All I can say to all of you sharing my journey is thank you for all your love, support and positive thinking

For  those few who have chosen, through ignorance,  or are too embarrassed to communicate or have made cruel remarks  –  all I have to say to you is that you’re missing out on a valuable lesson in positive survival with a condition that may one day affect your life or that of your love ones.



Acknowledging the diagnosis at work

I’m in my 20th year of working in the NHS and I’ve loved every minute – well almost! Whatever I do I have to do well and hopefully my work colleagues will endorse that  – although I won’t ask them just in case…………..

Confession time (to those that don’t know me) – I have been something of a workaholic. I’ll happily catch up with emails on a Sunday night ready for the week ahead. When workload exceeded the number of hours in a day, I’d simply log on in the evening when I got home and continue whatever needed doing. It was just part and parcel of the work I always enjoyed.

In September, once I’d come to terms with the diagnosis, I decided it was time to come clean with my team. They were use to me having  a bad memory but had always put it down to the stroke I’d had 18 months ago, so that was nothing new to them. I knew I was getting slower, could no longer multi task and struggled to follow conversations in meetings. I felt it wouldn’t be long before they recognised all these extra shortcomings too, so I decided to deliver a talk on ‘Dementia Awareness’ before telling them of my diagnosis.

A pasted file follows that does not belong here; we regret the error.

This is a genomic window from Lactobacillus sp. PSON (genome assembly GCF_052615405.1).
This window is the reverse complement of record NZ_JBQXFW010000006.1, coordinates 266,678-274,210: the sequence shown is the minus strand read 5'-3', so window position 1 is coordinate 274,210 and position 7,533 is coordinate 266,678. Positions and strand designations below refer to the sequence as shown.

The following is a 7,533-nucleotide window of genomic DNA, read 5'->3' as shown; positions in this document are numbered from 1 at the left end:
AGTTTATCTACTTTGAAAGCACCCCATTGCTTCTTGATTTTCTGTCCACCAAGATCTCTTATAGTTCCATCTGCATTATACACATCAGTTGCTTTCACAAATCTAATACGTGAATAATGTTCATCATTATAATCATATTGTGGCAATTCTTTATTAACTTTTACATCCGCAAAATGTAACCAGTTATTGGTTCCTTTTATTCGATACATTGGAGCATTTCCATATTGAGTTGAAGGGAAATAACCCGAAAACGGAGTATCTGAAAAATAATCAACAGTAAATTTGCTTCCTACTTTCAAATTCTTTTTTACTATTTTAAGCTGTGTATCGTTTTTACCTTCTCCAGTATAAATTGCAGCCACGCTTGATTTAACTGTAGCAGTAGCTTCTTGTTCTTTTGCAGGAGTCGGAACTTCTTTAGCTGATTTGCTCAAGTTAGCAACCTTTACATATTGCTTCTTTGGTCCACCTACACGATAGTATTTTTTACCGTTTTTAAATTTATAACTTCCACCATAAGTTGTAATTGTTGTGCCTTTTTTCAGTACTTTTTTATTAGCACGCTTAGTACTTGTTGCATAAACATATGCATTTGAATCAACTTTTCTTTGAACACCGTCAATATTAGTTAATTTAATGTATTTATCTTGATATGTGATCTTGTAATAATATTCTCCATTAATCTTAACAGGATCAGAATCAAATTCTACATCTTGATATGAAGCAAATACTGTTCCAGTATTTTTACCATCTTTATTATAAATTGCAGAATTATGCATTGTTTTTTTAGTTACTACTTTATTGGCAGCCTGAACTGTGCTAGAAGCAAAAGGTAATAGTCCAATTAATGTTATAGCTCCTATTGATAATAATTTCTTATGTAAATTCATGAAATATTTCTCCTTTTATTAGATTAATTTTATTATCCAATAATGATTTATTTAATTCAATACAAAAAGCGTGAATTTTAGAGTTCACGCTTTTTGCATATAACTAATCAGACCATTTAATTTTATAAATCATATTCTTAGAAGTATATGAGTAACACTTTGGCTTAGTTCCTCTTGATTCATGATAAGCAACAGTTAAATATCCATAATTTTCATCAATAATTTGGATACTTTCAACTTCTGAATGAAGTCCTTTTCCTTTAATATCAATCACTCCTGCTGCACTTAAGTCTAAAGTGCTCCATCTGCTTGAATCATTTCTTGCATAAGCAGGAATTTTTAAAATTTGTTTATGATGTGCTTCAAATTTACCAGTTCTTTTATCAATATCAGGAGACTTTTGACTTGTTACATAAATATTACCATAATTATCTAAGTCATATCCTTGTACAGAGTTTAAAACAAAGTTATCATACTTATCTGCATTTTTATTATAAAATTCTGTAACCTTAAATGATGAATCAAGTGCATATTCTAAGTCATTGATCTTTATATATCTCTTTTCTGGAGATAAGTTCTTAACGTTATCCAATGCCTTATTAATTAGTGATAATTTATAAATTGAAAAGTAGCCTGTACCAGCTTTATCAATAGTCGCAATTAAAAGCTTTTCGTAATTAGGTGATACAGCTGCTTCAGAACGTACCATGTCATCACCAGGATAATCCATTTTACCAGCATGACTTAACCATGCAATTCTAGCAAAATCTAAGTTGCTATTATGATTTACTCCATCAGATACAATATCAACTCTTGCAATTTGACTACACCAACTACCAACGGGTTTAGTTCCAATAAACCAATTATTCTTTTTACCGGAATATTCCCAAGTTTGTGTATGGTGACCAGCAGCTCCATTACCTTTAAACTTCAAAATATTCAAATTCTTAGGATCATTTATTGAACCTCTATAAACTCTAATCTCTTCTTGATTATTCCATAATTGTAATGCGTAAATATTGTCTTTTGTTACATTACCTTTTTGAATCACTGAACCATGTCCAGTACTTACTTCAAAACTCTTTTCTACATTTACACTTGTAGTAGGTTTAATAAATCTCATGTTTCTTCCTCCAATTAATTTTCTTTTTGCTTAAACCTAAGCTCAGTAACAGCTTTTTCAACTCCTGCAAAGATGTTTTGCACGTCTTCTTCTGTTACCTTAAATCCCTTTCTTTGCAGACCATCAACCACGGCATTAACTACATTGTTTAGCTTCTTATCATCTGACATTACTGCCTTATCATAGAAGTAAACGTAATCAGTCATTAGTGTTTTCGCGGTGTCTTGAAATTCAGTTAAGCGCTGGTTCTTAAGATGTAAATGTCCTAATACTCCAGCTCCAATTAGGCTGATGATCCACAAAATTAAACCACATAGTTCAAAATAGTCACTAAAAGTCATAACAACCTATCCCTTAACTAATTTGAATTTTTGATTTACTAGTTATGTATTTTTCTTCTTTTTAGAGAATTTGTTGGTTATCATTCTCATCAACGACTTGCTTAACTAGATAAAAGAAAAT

They have been wonderfully supportive. It must have been a difficult and embarrassing talk to sit through but I did try and bring humour into the situation to reduce the seriousness. I can forget where I am sometimes so I described this by saying I sometimes need a sign to hang around my neck which says ‘Back in 5 minutes’. A sense of humour is something you must never loose………

Working in the NHS and having a wonderful team made me feel confident that I would receive the support I needed once I did ‘come clean’ about the dementia. It was a momentous decision to say it out loud. Obviously you always get those  who suddenly think you have 2 heads and use the diagnosis to accuse you of all sorts but, after my experience, I would always recommend honesty and openness to anyone at work so  you can get the support you’ll need.Those that know you well will treat you well. Today’s ‘me’ is a totally different person. A diagnosis of any illness will focus the mind. A diagnosis with no cure and an inevitable end will suddenly wake up every self preservation cell in your body.

It took me several months to accept that it’s ok just to work at work and make the most of the time at home to enjoy being at home.